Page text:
EEOC’s Jenny Yang aims to teach agencies the ABCs of hiring individuals with disabilities

Jenny Yang has been the EEOC's new chairwoman only for two months, but she's already outlined her overarching goal: to make it easier for agencies to hire emplo...

By Matt Wingfield
Federal News Radio

It’s been a busy two months on the job for Jenny Yang, the new chairwoman of the Equal Employment Opportunity Commission (EEOC), who wasted no time establishing three main goals for her time at the helm.

Jenny R. Yang, EEOC chairwoman
Specifically, Yang said she intends to focus on ensuring that qualified people are getting work, expanding the agency’s reach to cover more (and more diverse) populations, and creating more equal employment opportunities with the help of federal employers.

“I want to ensure people’s abilities are what we’re focusing on,” Yang said in a recent interview with Federal News Radio’s Emily Kopp.

To help reach that ideal, Yang said it’s important to better educate agencies on matters such as how to provide reasonable accommodations for employees with disabilities. Specifically, Yang said, there are a number of misconceptions about the cost of such measures.

“The fact is that 80 percent of accommodations cost less than $1,000,” Yang said. “Fifty percent cost less than $500 and many cost nothing.”

Yang said the EEOC is working to share exisiting resources, such as the Deaprtment of Labor’s Job Accommodation Network, “to show employers that there are many ways to build inclusive workplaces.”

Another measure Yang said agencies can take is establishing actual hiring goals. “We’ve seen that what we measure is what happens,” she said. “Measuring things really helps to drive progress.”

It’s also important, Yang said, “to have a commitment from the top. You really need your highest levels talking about these issues.”

October was a busy month for the EEOC, according to Yang, as the agency celebrated National Disability Employment Awareness Month in several ways.

Yang said the agency started by hosting “a Twitter town hall” on Oct. 28 dealing with federal hiring of individuals with disabilities, which resulted in “a lot of active questions and answers on important issues.”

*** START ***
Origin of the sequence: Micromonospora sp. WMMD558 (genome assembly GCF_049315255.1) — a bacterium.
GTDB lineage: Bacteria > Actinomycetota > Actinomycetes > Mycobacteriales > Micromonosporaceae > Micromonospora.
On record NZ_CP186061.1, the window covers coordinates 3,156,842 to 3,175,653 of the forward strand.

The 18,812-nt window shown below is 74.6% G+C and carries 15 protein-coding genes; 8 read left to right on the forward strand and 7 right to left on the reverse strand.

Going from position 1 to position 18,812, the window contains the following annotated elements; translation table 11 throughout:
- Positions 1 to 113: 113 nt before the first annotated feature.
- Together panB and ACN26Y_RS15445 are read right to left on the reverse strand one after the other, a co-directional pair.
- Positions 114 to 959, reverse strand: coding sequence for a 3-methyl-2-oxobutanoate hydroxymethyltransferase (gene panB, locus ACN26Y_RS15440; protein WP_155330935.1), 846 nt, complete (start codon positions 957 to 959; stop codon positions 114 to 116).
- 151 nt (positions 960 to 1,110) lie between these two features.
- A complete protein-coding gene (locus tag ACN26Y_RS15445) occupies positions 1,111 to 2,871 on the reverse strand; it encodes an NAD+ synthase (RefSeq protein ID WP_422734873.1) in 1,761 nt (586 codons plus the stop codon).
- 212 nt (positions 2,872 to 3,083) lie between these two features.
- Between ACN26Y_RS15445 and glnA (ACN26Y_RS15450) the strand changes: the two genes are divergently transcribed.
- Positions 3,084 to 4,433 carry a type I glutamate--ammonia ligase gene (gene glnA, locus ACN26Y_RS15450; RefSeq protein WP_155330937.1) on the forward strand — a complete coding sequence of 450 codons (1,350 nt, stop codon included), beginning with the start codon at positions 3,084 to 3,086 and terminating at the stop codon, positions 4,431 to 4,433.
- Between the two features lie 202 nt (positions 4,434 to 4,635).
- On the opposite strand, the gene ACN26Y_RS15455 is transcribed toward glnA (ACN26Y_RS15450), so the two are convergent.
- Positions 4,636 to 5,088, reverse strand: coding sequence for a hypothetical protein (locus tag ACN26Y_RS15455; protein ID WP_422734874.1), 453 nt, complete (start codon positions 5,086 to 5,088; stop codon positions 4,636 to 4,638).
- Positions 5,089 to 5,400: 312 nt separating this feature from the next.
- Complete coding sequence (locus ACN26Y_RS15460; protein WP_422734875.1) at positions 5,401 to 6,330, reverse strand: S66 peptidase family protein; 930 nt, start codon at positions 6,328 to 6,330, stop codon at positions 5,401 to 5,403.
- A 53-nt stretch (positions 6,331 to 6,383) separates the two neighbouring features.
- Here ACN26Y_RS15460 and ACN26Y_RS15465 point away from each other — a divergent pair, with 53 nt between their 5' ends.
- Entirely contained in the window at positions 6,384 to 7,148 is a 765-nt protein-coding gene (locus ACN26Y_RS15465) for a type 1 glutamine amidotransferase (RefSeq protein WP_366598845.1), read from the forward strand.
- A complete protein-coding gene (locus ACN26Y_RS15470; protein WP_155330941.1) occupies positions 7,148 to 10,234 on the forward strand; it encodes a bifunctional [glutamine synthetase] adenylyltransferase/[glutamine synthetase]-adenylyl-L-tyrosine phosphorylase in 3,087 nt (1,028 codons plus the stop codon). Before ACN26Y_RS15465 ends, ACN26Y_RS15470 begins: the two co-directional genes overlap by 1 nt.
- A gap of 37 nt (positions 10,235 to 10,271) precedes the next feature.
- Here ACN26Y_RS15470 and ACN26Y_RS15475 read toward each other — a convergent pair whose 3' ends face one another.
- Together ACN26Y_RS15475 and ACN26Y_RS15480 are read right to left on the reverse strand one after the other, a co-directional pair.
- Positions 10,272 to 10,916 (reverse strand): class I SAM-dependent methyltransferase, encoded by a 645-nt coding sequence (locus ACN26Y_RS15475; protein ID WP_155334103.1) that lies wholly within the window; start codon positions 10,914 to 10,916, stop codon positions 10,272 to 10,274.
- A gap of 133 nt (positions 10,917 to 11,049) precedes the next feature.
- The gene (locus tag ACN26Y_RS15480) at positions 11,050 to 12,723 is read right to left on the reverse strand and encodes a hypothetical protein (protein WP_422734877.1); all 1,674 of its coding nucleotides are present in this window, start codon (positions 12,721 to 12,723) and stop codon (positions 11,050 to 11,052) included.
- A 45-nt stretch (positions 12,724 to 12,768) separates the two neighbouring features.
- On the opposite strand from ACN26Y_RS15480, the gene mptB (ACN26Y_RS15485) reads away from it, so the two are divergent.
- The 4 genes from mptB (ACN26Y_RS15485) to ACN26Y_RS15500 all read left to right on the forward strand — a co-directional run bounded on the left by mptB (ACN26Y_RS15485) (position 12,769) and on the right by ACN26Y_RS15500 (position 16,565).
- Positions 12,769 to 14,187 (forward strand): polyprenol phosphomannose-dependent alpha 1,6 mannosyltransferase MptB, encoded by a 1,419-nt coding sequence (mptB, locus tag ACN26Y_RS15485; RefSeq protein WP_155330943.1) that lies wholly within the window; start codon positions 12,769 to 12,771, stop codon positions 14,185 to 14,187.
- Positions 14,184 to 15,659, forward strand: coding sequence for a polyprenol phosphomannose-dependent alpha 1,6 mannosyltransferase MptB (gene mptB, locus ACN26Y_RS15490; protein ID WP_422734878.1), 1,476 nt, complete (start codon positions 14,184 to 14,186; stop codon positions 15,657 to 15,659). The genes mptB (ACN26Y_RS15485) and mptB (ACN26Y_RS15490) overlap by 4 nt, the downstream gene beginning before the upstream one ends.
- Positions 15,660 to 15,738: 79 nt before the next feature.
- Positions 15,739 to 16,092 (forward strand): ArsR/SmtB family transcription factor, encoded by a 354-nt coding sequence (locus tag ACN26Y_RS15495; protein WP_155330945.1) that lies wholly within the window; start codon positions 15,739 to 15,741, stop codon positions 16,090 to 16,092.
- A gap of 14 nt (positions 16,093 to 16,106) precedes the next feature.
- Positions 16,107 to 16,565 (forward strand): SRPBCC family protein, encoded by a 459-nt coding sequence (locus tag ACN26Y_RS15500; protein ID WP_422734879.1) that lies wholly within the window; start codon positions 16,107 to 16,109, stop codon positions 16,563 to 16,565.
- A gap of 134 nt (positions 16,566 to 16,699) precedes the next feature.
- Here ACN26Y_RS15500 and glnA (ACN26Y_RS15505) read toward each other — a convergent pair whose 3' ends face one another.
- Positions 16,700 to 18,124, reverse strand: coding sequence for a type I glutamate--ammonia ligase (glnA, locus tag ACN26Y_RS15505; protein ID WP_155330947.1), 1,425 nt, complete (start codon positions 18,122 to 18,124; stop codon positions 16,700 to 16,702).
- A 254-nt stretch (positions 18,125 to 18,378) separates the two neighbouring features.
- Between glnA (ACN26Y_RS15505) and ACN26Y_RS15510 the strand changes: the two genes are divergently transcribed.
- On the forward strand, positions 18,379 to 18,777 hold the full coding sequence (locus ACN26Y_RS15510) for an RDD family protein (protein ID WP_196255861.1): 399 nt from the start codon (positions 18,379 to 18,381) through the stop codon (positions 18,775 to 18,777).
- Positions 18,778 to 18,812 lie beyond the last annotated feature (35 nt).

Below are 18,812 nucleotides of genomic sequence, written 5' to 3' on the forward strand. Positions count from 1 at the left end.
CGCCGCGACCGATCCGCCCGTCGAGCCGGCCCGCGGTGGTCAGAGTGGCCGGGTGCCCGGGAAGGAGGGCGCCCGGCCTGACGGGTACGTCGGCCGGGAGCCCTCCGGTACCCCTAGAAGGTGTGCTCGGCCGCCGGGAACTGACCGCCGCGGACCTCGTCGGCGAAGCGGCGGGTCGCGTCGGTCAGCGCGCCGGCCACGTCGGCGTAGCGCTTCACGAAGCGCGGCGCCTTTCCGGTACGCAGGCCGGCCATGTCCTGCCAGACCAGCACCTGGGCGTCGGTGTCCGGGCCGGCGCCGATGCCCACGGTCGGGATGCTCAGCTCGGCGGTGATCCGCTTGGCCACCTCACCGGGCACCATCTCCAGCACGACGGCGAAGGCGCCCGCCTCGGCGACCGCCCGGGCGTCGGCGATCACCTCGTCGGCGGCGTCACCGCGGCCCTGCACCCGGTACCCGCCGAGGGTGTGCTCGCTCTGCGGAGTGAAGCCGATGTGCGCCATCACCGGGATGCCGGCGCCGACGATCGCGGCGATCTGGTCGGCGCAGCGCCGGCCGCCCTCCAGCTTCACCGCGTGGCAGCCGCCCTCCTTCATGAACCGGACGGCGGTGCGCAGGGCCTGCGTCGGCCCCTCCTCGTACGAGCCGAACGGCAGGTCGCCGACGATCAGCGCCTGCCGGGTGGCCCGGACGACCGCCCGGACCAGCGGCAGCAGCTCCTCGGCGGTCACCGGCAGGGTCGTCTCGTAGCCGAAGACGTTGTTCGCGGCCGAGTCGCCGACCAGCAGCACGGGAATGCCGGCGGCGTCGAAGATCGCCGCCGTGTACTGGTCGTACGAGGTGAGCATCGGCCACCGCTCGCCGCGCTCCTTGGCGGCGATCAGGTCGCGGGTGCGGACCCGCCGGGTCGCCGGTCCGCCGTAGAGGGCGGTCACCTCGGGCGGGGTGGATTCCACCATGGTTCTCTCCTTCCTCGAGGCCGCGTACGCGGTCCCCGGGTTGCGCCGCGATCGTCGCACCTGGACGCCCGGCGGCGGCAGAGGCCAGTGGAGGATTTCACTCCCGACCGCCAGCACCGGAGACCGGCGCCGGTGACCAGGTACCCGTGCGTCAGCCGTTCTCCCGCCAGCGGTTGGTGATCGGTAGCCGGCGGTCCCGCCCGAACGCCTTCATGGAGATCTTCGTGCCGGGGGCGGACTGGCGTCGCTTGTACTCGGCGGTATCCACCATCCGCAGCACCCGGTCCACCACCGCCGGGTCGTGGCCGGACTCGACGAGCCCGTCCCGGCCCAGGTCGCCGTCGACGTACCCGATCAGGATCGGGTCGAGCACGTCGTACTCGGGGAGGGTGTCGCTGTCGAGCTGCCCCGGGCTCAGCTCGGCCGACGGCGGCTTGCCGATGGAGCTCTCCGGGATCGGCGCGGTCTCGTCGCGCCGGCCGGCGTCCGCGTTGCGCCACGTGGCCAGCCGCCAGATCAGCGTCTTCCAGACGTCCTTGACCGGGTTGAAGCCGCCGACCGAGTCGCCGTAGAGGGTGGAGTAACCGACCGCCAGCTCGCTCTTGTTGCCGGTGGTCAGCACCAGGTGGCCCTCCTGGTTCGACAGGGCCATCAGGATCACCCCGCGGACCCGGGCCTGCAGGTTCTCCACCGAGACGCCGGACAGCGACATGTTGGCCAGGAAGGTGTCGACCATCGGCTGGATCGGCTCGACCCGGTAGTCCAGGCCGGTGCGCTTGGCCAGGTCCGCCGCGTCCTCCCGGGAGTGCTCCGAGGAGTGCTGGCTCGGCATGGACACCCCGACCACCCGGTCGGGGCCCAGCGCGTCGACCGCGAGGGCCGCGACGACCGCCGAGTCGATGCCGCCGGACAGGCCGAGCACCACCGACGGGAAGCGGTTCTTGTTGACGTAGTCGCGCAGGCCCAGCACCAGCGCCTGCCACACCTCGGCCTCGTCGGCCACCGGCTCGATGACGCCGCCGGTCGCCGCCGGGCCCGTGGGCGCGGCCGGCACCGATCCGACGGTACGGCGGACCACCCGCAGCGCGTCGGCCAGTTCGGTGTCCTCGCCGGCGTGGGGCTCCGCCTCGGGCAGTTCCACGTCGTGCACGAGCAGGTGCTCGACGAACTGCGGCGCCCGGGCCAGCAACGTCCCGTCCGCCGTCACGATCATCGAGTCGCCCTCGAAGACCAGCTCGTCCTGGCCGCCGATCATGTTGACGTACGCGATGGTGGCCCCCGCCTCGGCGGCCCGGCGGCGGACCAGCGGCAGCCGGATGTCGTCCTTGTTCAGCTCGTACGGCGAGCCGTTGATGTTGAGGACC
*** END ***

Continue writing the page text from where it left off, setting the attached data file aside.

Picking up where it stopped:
The agency also recently issued “The ABCs of Schedule A hiring,” Yang said, which outlines how individuals with disabilities can go about acquiring federal employment. Schedule A is a hiring authority that allows agencies to hire and/or to promote individuals with disabilities without competing the job.

“We really want to get [the ABCs] out to federal applicants around the country,” Yang said, “so they know about the opportunities in the federal government.”

The EEOC is also involved in the Curb Cuts to the Middle Class Initiative, which Yang said is designed to increase equal employment opportunites in federal agencies.

The Curb Initiative, in conjunction with Executive Order 13548, which calls for the government to hire 100,000 individuals with disabilities by July 2015, has spurred the agency to set about acquiring “good data on how we’re doing in hiring people with disabilities.”

Yang said the agency is measuring what kinds of disabilities applicants have, “so we know, as a baseline, how we’re doing on hiring compared to the applicant pool.”

According to a 2012 report from the Office of Personnel Management (OPM), individuals with disabilities account for nearly 12 percent of the government’s workforce, Yang said, which is a higher percentage than at any other time in the last 30 years.

Though Yang acknowledged there are still many issues to address, including better educating employees within the EEOC itself, she said she was optimistic about the future.

“We certainly strive to be a model employer,” Yang said. “The Rehabilitation Act [of 1973] … requires that the federal government be a model employer, and we take that responsibility seriously.”

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